Gestational Diabetes Mellitus (GDM) is the diabetes that occurs during pregnancy and usually disappears after delivery.As gestational diabetes can harm mother and unborn baby,it is important to manage it. GDM appears in the second half of pregnancy ,in 24 -28 weeks.So it is necessary to conduct a screening for blood glucose around this period.
In pregnancy, the placenta produces hormones that help the baby grow and develop. These hormones also block the action of the woman’s insulin. This is called insulin resistance. Because of this insulin resistance, the need for insulin in pregnancy is 2 to 3 times higher than normal. If you already have insulin resistance, body may not be able to cope with the extra demand for insulin production and the blood glucose levels will be higher resulting in gestational diabetes being diagnosed.
When the pregnancy is over and blood glucose levels usually return to normal and the gestational diabetes disappears, however this insulin resistance increases the risk of developing type 2 diabetes in later life.
Blood sugar that is not well controlled in a woman with gestational diabetes can lead to problems for the pregnant woman and the baby:
Extra Large Baby
GDM causes the baby’s blood sugar to be high. The baby is “overfed” and grows extra large.The baby can be born with nerve damage due to pressure on the shoulder during delivery.
Besides causing discomfort to the woman during the last few months of pregnancy, an extra large baby can lead to problems during delivery for both the mother and the baby. The mother might need a C-Section to deliver the baby.
Preeclampsia is when woman has high blood pressure, protein in her urine and swelling in fingers and toes.Women with diabetes have high blood pressure more often than women without diabetes. High blood pressure might lead to the baby being born early and also could cause seizures or a stroke in the woman during labor and delivery
If a woman’s diabetes was not well controlled during pregnancy, her baby can very quickly develop low blood sugar after birth. The baby’s blood sugar must be watched for several hours after delivery.
Testing for GDM
All women are screened for gestational diabetes at their 24 to 28 week routine check up. Women who are at higher risk may be tested more often. You are at higher risk of developing gestational diabetes if you:
- are overweight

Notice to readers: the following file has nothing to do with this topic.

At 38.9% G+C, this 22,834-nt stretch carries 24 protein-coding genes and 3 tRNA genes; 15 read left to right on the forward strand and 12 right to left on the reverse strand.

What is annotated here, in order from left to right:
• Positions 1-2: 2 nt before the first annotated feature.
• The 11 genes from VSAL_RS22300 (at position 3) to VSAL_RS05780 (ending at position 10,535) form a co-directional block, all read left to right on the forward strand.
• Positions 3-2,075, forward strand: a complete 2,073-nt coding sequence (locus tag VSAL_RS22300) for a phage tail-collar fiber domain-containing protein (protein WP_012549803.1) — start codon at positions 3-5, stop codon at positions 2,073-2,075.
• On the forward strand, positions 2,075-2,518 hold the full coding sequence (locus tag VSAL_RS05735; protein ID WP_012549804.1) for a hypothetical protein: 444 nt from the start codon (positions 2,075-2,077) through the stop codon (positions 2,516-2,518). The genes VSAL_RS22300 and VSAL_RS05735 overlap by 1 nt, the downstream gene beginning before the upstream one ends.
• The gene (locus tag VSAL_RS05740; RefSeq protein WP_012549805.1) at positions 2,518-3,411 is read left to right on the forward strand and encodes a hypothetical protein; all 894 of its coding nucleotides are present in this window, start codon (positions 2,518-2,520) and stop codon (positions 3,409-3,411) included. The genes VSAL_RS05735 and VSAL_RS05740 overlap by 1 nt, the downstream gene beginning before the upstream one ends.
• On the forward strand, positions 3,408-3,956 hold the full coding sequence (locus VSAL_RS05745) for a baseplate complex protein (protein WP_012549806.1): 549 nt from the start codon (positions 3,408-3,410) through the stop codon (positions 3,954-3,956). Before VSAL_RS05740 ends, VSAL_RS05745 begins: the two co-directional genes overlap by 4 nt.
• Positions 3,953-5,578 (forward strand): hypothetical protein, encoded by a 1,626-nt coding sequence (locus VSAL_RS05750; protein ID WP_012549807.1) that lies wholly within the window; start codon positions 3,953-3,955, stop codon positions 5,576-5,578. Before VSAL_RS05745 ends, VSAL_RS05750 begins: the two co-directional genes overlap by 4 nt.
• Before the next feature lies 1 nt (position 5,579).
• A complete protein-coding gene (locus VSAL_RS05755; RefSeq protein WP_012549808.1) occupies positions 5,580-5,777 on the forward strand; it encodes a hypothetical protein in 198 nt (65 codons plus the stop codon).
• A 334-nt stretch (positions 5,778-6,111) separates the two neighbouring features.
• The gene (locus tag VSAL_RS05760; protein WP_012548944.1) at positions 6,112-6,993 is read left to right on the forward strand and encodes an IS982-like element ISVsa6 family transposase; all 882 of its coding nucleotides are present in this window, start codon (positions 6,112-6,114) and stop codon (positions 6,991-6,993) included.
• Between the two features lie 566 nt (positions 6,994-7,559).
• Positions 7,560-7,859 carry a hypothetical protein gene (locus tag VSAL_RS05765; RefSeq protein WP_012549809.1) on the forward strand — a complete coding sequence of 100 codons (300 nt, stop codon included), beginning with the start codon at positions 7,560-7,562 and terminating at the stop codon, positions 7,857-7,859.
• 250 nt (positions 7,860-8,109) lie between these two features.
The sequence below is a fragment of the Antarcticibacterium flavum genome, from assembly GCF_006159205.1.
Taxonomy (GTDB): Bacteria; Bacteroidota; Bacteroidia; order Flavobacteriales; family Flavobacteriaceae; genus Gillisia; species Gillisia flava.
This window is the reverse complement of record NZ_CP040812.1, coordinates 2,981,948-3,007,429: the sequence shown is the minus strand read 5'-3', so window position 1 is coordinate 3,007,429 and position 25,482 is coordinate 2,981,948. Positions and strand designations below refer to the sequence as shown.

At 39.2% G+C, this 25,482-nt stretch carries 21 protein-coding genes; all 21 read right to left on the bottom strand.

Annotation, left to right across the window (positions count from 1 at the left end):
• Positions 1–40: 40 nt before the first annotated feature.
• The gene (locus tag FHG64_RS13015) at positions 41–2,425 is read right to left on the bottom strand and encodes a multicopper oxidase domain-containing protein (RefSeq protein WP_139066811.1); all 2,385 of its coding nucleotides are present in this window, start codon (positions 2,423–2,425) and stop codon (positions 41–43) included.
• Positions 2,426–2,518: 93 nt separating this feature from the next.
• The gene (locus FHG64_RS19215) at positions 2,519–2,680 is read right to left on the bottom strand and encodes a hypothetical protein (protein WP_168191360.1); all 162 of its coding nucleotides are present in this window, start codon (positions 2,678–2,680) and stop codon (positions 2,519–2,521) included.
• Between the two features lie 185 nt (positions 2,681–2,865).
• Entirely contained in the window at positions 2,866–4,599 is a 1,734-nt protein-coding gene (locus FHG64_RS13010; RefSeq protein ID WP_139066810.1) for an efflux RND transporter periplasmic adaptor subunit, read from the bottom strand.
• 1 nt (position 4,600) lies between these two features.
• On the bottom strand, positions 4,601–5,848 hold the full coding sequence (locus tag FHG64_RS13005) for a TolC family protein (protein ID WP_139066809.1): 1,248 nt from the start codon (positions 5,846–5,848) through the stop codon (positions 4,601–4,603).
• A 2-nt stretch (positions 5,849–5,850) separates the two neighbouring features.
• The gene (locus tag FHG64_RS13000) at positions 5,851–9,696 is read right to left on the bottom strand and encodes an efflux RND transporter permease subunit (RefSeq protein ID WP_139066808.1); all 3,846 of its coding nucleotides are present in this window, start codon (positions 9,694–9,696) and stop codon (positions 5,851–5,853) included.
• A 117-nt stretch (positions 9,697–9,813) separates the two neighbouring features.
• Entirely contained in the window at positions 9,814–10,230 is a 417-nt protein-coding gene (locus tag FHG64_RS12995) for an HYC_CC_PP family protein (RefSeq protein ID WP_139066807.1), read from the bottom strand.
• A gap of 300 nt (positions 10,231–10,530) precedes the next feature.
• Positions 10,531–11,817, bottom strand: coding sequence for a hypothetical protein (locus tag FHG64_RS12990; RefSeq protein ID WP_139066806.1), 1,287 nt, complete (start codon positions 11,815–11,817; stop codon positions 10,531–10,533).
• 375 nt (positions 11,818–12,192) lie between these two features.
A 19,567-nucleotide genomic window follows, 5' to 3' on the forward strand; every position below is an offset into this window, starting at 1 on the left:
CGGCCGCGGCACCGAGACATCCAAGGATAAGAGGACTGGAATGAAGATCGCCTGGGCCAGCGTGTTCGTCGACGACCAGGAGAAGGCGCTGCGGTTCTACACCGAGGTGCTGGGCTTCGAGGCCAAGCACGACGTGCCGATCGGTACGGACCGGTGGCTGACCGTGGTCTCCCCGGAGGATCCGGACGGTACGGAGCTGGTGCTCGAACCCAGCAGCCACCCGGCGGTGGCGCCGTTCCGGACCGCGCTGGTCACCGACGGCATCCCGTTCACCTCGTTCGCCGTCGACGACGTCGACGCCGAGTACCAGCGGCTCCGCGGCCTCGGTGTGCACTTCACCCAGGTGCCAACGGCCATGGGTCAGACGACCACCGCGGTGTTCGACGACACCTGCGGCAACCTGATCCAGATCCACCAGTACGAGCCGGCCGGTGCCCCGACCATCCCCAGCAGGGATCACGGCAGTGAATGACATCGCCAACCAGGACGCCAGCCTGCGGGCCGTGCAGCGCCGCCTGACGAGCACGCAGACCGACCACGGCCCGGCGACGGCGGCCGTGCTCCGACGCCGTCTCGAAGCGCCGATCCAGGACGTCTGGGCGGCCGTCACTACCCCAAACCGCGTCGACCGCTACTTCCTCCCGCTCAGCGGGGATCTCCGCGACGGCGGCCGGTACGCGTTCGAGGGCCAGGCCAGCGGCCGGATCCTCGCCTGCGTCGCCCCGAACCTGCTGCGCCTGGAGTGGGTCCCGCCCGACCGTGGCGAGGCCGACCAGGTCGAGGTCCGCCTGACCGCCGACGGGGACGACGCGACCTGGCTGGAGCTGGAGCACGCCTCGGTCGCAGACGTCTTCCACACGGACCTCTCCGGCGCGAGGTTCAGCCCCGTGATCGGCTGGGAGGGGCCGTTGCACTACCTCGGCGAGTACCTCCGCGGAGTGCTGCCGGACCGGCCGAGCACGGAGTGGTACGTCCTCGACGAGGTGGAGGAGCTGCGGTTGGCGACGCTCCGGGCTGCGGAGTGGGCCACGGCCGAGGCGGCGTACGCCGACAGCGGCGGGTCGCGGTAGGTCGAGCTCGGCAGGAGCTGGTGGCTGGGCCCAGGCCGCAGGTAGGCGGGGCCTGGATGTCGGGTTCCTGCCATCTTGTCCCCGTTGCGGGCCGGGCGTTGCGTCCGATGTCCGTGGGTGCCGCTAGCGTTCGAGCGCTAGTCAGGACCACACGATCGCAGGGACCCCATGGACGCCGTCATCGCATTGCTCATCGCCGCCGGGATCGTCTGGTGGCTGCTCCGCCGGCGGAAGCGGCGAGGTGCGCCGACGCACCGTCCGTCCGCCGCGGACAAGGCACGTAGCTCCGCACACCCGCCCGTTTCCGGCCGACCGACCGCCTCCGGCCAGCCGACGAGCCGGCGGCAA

- over the age of 25 years
- a family history of type 2 diabetes
- come from some Asian backgrounds
- have had gestational diabetes before
- have previously had polycystic ovary syndrome
- have had a large baby before
Glucose tolerance test
Tests include the glucose challenge test and the oral glucose tolerance test (OGTT).‘Glucose tolerance test’ is the diagnostic test used to find out if you have gestational diabetes. It requires fasting for 10 hours (generally overnight). A blood test is taken, followed by a 75g glucose drink and further blood tests at one and two hours later. You will be required to remain at the laboratory for the two-hour duration of the test. If the results of the glucose challenge test show high blood glucose, you will return for an OGTT test to confirm the diagnosis of gestational diabetes.
A diagnosis of gestational diabetes doesn’t mean that you had diabetes before you conceived, or that you will have diabetes after giving birth.
If you are diagnosed with GDM,you will need to consult diabetologist also in addition to your gynaecologist.
Mangement,Treatment and Prevention
Managing gestational diabetes includes following a healthy eating plan and being physically active. If your eating plan and physical activity aren’t enough to keep your blood glucose in your target range, you may need insulin.
You can lower your chance of getting gestational diabetes by losing extra weight before you get pregnant if you are overweight. Being physically active before and during pregnancy also may help prevent gestational diabetes.
If you had gestational diabetes, you are more likely to develop type 2 diabetes. Your child is more likely to become obese or develop type 2 diabetes. You may be able to lower your and your child’s chances of developing these problems by reaching a healthy weight, making healthy food choices, and being physically active.
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